Pendaran Roberts

Cronyism is a huge problem. It tends to be worse is highly competitive areas, because determining merit becomes too difficult. When there are so so many great candidates for a job, including your friend, it's much easier to select your friend, than when there are less candidates and some are clearly the best.

Amanda

Great!

Analytic philosopher

Thanks, Amanda. I had not seen the Huemer discussion on Daily Nous. Marcus (if I may), I very much look forward to your discussion of these themes. Yours is quickly becoming the best philosophy blog I know.

If I may add one more root of the problems contemporary analytic philosophy faces, I'd mention the incapacity, for lack of selection committees' perceiving abilities, their disinterest or for external institutional constraints, to discern a good philosopher from their job applications. Knowing how to put together a convincing application is a skill, and mentors, academic consultants and the like can help with that. Knowing where to publish and how to publish where one wants to publish are also important skills and pieces of knowledge. But having these skills does not necessarily make one a good philosopher, nor does a good philosopher necessarily have those skills.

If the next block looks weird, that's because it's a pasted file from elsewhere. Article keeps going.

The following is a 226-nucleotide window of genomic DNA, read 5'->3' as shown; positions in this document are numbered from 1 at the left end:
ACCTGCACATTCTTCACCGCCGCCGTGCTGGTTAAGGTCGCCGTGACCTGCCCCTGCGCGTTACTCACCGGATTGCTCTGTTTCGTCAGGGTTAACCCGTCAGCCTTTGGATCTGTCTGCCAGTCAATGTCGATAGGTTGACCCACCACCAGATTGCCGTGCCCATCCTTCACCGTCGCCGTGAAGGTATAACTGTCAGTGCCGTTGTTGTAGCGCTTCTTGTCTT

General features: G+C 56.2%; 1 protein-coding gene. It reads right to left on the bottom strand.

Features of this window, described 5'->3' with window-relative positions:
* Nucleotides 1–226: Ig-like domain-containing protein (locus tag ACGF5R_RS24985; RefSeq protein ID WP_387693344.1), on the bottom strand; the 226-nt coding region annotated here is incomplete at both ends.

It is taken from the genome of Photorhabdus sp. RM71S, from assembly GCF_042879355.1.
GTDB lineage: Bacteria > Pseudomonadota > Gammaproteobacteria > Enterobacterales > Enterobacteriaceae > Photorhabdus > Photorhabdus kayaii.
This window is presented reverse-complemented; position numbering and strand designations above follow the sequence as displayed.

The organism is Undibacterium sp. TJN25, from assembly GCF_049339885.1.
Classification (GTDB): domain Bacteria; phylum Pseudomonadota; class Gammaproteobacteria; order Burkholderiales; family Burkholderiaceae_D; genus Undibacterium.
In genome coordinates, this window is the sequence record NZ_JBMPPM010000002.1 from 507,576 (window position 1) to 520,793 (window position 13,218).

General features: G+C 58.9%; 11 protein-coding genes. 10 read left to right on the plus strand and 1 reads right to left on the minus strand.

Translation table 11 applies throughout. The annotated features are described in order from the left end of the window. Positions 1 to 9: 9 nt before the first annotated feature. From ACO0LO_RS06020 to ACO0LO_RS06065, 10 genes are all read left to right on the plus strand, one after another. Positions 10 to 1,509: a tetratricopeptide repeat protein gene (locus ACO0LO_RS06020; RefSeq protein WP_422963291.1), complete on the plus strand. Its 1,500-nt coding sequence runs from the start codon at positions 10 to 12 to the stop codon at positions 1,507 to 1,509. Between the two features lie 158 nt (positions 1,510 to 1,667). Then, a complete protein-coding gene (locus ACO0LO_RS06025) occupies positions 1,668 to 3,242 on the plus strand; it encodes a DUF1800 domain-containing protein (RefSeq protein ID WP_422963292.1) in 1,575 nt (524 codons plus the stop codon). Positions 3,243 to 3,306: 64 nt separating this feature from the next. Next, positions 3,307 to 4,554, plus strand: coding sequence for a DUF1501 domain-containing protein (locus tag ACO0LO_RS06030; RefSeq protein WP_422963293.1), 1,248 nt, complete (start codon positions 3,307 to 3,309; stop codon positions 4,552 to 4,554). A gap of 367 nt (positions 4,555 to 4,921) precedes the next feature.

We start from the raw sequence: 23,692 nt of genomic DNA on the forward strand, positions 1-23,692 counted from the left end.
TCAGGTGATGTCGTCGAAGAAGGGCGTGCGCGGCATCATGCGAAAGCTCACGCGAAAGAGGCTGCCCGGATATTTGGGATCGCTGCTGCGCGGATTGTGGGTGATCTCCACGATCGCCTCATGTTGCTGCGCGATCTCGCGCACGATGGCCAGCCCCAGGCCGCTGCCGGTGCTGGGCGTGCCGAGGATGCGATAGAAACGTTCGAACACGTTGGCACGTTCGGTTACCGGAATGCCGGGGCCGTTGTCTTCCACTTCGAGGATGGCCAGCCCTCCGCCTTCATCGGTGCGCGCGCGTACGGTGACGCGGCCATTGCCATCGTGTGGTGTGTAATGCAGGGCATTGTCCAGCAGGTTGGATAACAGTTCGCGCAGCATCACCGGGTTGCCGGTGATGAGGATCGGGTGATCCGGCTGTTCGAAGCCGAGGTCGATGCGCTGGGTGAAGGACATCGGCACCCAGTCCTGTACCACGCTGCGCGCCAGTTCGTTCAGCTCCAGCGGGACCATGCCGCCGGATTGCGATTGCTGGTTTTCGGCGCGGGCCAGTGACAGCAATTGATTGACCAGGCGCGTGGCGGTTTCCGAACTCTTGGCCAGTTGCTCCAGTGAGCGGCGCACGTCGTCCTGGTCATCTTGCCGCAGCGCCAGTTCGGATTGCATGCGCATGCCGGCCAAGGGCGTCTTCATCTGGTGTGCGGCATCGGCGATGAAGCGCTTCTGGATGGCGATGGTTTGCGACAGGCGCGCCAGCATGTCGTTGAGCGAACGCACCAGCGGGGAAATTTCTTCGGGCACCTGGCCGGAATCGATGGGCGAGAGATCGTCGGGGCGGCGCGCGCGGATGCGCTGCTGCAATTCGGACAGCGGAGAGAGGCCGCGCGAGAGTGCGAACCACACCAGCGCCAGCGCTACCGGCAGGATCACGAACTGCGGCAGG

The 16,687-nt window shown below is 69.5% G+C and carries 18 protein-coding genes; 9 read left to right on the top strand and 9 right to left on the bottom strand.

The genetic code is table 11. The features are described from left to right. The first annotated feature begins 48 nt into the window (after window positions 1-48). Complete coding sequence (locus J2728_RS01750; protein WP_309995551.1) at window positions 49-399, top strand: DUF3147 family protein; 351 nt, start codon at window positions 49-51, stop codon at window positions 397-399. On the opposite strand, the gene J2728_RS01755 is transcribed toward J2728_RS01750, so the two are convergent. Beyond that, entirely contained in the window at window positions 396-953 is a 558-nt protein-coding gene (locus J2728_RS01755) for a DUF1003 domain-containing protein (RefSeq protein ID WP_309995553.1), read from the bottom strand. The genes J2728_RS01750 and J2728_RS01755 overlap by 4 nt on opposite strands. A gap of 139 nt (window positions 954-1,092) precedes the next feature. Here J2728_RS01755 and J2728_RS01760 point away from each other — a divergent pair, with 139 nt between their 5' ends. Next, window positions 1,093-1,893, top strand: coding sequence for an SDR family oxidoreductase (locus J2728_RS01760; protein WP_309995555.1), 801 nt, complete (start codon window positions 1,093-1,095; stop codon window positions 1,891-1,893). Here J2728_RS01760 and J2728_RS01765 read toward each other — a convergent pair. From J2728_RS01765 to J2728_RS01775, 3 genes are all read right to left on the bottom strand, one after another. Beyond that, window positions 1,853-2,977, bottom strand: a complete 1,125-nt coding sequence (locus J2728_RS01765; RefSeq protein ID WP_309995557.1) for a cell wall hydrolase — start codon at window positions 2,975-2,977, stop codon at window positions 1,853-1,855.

Is this a reality that is taken into account? Or is it simply brushed off below the proverbial carpet because it is easier or more convenient for one's own time or friends to do so? Or is it, perhaps even more worryingly, the case that it has become really difficult for philosophers to realize that philosophical quality is not covariant with good packaging, and to discern the latter from the former?

Whichever is the case, philosophy has a(nother) problem.

Marcus Arvan

Analytic philosopher: Thank you for your very kind comments on the blog! :)

I have been pressing on some of these issues for quite a while. Academic hiring practices are anachronistic and at odds with our best science. Decades of science show that we should hire people on the basis of past accomplishments and performance, NOT packaging (this is my spouse's field, who is a PhD candidate at the #2-ranked program in Industrial-Organizational Psychology).

http://philosopherscocoon.typepad.com/blog/2016/01/on-academic-hiring-practices-and-the-science-of-selection.html

http://philosopherscocoon.typepad.com/blog/2015/02/more-news-on-the-interviews-are-worse-than-useless-front.html

http://philosopherscocoon.typepad.com/blog/2016/01/more-reasons-why-interviews-shouldnt-matter.html

http://philosopherscocoon.typepad.com/blog/2015/01/nobody-wants-to-hire-weirdos.html